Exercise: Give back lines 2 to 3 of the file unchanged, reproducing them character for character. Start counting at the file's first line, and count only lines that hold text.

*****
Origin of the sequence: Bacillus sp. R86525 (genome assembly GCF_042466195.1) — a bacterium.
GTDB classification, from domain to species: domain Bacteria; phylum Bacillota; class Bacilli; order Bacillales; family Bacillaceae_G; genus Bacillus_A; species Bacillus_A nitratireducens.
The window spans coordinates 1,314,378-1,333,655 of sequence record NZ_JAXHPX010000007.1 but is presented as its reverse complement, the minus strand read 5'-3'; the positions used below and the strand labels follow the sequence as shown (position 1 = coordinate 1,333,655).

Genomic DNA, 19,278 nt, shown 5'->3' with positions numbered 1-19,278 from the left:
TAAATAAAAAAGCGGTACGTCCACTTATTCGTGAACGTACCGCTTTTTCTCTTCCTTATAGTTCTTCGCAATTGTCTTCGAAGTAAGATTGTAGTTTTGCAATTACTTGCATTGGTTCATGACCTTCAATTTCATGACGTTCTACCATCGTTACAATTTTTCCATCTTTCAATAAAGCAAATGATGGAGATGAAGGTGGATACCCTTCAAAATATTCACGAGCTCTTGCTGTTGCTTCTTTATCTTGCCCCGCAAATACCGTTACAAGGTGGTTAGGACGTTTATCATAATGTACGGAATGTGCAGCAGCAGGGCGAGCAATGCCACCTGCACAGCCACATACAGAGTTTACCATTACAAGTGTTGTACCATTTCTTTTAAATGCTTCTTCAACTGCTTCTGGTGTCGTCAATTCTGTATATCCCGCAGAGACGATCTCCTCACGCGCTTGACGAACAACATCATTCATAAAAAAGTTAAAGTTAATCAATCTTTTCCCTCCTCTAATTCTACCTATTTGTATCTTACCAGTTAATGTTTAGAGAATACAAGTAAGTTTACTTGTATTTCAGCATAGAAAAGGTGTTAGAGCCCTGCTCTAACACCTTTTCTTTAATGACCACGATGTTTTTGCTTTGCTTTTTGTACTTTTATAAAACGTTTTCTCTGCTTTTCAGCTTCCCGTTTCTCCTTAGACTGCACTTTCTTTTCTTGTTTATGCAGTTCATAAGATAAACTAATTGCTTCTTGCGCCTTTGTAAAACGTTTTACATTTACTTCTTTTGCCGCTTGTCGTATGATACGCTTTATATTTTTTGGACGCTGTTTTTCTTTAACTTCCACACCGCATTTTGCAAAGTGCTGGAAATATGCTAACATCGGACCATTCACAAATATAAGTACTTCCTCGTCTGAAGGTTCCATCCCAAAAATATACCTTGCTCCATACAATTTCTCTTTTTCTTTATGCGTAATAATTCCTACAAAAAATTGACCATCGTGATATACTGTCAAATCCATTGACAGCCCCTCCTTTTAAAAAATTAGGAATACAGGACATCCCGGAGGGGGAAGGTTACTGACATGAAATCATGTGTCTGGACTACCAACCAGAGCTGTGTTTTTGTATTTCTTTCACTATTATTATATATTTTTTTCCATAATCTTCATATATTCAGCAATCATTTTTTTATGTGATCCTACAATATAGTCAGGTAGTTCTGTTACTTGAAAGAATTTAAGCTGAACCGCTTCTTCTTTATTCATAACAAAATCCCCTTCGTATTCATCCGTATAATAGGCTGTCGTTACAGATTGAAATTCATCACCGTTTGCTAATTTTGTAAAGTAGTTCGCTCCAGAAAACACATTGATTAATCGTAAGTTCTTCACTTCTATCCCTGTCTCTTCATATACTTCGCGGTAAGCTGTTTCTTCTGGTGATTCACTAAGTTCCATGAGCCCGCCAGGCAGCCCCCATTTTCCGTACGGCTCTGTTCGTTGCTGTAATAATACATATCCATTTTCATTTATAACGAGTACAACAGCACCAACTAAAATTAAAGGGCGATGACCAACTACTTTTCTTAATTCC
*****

GTDB classification, from domain to species: domain Bacteria; phylum Bacillota; class Bacilli; order Bacillales; family Bacillaceae_G; genus Bacillus_A; species Bacillus_A nitratireducens.
The window spans coordinates 1,314,378-1,333,655 of sequence record NZ_JAXHPX010000007.1 but is presented as its reverse complement, the minus strand read 5'-3'; the positions used below and the strand labels follow the sequence as shown (position 1 = coordinate 1,333,655).